The paragraph which constitutes the fifth article of our Constitution’s Bill of Rights contains within its brief compass a surprising number of our most precious and most effective guaranties of individual freedom against the collective power of the federal government. But in the list of recent events a reference to the Fifth Amendment is not likely to call to mind the guaranty of indictment by a grand jury, the protection against double jeopardy, the prohibition against the taking of private property for public use without just compensation, or even the fundamental assurance that we shall not be deprived of life, liberty, or property without due process of law. Today when we hear of the Fifth Amendment, we naturally think of that clause of the Amendment that reads: “No person . . . shall be compelled in any criminal case to be a witness against himself,” and it is of course this clause that I mean to discuss.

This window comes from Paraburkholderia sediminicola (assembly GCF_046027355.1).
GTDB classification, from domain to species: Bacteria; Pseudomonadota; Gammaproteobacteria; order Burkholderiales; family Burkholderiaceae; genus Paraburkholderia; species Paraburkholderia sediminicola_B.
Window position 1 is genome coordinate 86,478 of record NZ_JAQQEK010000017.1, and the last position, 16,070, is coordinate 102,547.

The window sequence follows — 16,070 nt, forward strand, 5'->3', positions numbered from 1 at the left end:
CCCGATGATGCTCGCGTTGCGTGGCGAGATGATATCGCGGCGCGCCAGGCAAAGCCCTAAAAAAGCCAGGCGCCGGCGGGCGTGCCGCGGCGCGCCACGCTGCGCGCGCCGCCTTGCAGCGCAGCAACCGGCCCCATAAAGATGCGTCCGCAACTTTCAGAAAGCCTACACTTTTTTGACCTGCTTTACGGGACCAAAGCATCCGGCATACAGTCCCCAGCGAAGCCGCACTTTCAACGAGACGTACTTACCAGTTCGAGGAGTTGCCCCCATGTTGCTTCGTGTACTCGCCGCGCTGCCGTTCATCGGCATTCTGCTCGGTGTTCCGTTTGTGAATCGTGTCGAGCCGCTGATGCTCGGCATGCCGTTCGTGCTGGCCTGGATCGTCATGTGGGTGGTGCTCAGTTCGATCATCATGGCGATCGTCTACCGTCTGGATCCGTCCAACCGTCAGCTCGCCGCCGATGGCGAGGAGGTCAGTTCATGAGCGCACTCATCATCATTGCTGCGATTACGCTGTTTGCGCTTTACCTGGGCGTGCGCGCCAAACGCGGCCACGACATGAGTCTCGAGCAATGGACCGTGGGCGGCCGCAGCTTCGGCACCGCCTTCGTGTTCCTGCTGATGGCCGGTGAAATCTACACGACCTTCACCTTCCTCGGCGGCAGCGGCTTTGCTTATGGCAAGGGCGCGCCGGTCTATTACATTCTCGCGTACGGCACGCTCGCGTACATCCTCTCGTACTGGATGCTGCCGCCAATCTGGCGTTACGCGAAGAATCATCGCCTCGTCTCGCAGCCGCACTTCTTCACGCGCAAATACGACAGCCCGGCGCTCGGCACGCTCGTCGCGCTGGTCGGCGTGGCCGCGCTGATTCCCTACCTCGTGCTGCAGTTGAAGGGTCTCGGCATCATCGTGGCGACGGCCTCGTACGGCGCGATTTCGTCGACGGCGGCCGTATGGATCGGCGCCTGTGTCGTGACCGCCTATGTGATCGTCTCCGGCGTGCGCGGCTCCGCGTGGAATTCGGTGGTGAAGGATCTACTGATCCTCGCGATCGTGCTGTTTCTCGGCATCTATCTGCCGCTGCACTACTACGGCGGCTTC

The Lawyer’s Responsibility and the Fifth Amendment,
34 Neb. L. Rev. 573
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